Post Script: The Boy Who Could See Demons – Carolyn Jess-Cooke

The Boy Who Could See Demons

A Novel

Carolyn Jess-Cooke

Random House Publishing Group – Bantam Dell

Delacorte Press

ISBN: 9780345536532

 

Description:

Bestselling author Carolyn Jess-Cooke has written a brilliant novel of suspense that delves into the recesses of the human mind and soul—perfect for fans of Gillian Flynn and Lisa Unger. The Boy Who Could See Demons follows a child psychologist who comes up against a career-defining case—one that threatens to unravel her own painful past and jeopardizes the life of a boy who can see the impossible.

Dr. Anya Molokova, a child psychiatrist, is called in to work at MacNeice House, an adolescent mental health treatment center. There she is told to observe and assess Alex Connolly, a keenly intelligent, sensitive ten-year-old coping with his mother’s latest suicide attempt. Alex is in need of serious counseling: He has been harming himself and others, often during blackouts. At the root of his destructive behavior, Alex claims, is his imaginary “friend” Ruen, a cunning demon who urges Alex to bend to his often violent will.

But Anya has seen this kind of behavior before—with her own daughter, Poppy, who suffered from early-onset schizophrenia. Determined to help Alex out of his darkness, Anya begins to treat the child. But soon strange and alarming coincidences compel Anya to wonder: Is Alex’s condition a cruel trick of the mind? Or is Ruen not so make-believe after all? The reality, it turns out, is more terrifying than anything she has ever encountered.

A rich and deeply moving page-turner, The Boy Who Could See Demons sets out to challenge the imagination and capture the way life takes unexpected turns. In the best storytelling tradition, it leaves the reader changed.

My View:

A fascinating read! I was totally engaged in this story, a story that charts a passage through an alien landscape (Ireland, “The Troubles” and mental illness), territories that are painted in the grim shades of reality yet this is a picture that offers an optimism that speaks of healing and better times ahead.

The characters depicted in this book are both realistic and empathetic. Alex’s mother is depressed, self destructive and cries out for help and yet amongst this gloom her light shines on the son she is proud of, she passionately believes in his ability to rise above the bleakness of his surroundings; a rundown council flat, a life where money is scarce and happiness is even rarer, where onions on toast are gourmet delight. Alex is “different”; there are hints he may be autistic, he may have post traumatic shock, he may be schizophrenic. What Alex is, is talented, innocent, brilliant, comedic and knowing beyond his years.  And he can see demons! Dr Anya Molokova is a hero, has risen from her beginnings in poverty, is a talented academic and is the mother of child who had early onset schizophrenia, a child who had taken her own life. How could we not be warmed by her character and her determination to help others? And the minor characters are just as interesting and empathetic.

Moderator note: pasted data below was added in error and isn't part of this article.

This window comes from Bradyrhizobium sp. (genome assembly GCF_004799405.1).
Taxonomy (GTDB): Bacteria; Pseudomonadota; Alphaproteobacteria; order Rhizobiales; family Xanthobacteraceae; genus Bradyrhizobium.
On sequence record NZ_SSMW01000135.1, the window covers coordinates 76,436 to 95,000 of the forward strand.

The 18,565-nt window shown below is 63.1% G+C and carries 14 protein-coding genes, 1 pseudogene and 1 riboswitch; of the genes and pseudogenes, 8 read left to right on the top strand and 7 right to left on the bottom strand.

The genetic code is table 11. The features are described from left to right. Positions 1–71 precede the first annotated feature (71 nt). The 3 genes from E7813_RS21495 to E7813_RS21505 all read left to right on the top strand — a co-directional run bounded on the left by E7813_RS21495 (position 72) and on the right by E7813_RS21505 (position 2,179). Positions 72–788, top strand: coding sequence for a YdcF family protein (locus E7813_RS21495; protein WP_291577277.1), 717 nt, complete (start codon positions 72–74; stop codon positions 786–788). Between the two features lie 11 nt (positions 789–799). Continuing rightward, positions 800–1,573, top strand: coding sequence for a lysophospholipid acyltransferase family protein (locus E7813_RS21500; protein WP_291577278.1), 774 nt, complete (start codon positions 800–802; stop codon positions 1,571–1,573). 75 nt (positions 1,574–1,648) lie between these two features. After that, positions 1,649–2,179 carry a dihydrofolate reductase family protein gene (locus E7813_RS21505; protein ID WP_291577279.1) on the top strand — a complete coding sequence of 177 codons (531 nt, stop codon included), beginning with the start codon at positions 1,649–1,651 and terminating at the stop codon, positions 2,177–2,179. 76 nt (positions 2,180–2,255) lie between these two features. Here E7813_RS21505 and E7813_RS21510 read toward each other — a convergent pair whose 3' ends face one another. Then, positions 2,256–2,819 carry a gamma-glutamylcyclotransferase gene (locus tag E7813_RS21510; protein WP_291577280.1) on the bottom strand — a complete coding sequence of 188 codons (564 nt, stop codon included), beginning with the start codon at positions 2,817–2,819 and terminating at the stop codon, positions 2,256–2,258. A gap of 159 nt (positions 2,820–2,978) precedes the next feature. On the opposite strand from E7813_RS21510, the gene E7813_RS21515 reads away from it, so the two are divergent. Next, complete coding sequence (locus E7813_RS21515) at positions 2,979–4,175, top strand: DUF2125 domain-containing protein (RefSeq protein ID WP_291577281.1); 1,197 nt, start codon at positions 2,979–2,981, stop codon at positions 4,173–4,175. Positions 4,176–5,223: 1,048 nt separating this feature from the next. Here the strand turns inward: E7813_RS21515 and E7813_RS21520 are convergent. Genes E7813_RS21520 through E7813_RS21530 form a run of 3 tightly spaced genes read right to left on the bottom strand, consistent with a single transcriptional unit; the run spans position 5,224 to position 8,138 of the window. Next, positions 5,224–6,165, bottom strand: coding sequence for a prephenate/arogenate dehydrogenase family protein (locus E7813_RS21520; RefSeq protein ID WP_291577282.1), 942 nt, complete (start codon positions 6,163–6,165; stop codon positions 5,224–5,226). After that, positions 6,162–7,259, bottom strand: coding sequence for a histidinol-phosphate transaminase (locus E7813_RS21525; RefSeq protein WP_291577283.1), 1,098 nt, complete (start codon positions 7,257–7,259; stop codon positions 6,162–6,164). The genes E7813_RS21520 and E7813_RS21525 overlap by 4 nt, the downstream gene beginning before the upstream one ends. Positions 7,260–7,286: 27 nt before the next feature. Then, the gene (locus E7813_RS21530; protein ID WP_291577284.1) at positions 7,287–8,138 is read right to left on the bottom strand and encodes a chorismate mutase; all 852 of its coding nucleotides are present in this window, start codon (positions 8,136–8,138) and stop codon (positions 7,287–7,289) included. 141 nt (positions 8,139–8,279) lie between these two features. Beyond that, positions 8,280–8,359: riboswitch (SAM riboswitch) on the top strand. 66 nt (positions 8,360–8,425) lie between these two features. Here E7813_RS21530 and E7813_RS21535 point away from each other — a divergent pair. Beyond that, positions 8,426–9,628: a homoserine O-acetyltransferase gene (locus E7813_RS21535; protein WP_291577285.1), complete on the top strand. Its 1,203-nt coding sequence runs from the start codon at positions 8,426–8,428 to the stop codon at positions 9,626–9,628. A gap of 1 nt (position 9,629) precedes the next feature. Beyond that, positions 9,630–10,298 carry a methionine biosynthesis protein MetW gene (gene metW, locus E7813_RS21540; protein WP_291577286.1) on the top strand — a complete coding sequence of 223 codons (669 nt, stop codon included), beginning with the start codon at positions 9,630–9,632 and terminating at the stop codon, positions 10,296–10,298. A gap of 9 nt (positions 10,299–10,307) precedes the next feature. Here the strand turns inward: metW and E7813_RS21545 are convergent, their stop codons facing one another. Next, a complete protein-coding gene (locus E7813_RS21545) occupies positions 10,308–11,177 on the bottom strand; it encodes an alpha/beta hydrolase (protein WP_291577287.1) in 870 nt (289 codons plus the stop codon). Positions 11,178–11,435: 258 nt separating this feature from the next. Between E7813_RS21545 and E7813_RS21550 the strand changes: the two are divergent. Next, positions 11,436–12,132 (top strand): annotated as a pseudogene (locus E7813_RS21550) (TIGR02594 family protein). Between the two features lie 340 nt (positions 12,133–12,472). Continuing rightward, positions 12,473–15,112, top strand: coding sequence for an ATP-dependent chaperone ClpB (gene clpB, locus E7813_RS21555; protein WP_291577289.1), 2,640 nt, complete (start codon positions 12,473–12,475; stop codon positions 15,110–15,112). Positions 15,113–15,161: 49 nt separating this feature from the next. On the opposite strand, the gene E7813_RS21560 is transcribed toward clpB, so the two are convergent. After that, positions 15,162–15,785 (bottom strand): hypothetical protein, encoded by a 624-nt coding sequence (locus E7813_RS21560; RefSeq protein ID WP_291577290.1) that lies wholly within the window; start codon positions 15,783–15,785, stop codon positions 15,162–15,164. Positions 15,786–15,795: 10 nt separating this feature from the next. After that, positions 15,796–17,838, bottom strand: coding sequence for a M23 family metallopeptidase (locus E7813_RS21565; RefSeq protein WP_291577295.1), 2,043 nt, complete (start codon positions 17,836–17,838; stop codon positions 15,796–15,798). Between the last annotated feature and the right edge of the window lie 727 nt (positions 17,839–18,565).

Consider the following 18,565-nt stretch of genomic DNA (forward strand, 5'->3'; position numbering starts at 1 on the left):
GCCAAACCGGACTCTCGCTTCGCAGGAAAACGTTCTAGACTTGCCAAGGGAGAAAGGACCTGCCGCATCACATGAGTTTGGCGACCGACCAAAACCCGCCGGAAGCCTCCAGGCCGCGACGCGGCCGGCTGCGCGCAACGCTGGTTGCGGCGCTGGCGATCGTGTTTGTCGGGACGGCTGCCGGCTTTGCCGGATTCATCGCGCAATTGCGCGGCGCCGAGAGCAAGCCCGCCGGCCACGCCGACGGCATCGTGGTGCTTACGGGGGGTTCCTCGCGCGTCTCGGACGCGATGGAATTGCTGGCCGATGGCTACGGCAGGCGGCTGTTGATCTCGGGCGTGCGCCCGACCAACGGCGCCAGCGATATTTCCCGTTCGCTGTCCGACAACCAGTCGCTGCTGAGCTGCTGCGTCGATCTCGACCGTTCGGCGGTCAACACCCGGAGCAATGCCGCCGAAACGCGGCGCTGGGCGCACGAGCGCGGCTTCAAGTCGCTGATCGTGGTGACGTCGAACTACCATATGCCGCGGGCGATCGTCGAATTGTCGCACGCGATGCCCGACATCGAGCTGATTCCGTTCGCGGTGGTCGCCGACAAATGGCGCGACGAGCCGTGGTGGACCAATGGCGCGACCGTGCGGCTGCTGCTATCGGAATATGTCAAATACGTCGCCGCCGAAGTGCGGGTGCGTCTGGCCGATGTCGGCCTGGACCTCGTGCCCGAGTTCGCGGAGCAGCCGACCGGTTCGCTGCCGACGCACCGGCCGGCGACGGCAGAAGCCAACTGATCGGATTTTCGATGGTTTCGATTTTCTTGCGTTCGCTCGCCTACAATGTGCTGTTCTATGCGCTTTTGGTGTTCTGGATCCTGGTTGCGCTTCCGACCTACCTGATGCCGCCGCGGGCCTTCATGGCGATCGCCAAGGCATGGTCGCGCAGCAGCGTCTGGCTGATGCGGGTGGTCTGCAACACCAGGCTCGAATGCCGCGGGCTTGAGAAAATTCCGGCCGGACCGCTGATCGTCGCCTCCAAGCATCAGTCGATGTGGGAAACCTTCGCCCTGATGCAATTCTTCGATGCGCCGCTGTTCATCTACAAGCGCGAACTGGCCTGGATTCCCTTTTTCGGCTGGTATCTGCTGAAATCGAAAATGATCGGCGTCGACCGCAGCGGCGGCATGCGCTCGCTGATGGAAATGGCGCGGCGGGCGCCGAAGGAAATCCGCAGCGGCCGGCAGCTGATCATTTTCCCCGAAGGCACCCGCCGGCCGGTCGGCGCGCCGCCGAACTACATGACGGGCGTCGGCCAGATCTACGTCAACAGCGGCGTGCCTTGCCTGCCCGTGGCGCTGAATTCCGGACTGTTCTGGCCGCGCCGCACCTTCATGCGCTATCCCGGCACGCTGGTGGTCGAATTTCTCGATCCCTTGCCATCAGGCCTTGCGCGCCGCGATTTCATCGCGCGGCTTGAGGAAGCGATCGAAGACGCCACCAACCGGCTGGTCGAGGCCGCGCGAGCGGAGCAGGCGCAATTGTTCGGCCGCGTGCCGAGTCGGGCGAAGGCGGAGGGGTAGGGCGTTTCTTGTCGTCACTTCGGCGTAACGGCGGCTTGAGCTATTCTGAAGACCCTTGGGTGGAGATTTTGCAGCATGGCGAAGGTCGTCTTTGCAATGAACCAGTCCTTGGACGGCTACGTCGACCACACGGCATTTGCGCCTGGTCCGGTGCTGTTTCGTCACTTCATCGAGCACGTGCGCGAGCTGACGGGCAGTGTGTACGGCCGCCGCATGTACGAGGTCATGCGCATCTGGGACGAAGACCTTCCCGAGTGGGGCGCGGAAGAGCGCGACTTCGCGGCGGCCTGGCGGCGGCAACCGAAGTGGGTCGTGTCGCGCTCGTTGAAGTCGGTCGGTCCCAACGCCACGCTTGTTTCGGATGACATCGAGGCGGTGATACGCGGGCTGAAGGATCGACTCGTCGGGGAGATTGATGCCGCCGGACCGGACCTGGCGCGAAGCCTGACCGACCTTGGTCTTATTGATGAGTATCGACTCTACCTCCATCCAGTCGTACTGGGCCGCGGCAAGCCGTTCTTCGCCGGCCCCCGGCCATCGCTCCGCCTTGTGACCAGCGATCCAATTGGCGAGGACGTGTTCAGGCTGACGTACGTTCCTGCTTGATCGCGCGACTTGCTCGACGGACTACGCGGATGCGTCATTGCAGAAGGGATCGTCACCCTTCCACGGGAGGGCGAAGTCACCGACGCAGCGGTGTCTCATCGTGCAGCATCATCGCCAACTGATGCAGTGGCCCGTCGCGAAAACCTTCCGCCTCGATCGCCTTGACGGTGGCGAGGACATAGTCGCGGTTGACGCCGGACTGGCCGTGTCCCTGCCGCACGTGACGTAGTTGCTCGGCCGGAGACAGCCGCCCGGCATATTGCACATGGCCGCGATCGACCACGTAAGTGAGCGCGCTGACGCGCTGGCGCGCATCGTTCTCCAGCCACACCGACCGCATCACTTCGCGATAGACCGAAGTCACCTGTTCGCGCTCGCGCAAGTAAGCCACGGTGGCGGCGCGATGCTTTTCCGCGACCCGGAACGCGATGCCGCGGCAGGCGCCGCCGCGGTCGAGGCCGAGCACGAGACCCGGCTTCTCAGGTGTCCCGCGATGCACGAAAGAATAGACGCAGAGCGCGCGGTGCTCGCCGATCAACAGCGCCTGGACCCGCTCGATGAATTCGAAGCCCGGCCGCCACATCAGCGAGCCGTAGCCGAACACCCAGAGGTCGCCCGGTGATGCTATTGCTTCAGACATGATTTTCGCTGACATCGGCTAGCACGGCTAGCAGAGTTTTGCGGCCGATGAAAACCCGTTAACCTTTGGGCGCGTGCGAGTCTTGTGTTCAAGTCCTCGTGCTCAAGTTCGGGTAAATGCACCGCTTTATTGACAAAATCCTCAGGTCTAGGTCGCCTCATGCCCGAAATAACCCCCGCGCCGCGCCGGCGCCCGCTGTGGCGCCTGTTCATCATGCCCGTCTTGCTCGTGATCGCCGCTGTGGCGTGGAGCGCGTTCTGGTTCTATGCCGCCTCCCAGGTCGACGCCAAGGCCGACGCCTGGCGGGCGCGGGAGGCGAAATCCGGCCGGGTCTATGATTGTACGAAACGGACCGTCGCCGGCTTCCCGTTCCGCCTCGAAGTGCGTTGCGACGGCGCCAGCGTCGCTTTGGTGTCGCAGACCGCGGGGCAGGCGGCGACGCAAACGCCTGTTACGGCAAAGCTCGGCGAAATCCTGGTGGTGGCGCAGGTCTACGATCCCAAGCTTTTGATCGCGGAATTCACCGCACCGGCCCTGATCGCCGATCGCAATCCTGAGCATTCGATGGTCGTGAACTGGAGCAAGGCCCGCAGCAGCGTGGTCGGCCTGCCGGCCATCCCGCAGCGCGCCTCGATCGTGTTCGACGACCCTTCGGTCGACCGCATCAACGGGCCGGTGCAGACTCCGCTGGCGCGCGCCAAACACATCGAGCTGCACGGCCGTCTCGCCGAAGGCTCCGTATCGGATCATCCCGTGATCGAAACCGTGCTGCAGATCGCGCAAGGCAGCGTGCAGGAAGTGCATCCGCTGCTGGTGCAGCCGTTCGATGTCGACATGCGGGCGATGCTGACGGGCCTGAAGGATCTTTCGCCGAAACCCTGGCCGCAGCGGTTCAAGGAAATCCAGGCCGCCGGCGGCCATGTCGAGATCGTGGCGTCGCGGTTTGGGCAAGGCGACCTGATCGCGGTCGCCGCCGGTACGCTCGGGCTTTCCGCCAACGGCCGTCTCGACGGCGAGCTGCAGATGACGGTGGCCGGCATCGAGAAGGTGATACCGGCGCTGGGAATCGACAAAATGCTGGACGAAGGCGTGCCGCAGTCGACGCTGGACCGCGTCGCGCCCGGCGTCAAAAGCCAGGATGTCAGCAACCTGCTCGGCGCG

Jess-Cooke offers the reader a compulsive read; a real page turner. I was convinced by the quiet voice of this sensitive 10 year old, Alex, that demons were real and that he could see and talk to them! I was prepared to believe that Alex had a unique ability such is the convincing writing of Carolyn Jess-Cooke. I was not prepared for the final chapters! What a magnificent twist. I certainly did not see this coming; I could not have predicted this ending. Bravo!!!

3 thoughts on “Post Script: The Boy Who Could See Demons – Carolyn Jess-Cooke

    • You just wont believe the ending! I really enjoyed this one, so much so – I am even recommending to my husband who doesn’t usually share my taste in reading ( he has read about 6 of the books I have reviewed and enjoyed those) I know he will enjoy this one too.

  1. Pingback: My Best Reads of 2013 | Reading, Writing and Riesling

Leave a Reply

Fill in your details below or click an icon to log in:

WordPress.com Logo

You are commenting using your WordPress.com account. Log Out /  Change )

Google photo

You are commenting using your Google account. Log Out /  Change )

Twitter picture

You are commenting using your Twitter account. Log Out /  Change )

Facebook photo

You are commenting using your Facebook account. Log Out /  Change )

Connecting to %s

This site uses Akismet to reduce spam. Learn how your comment data is processed.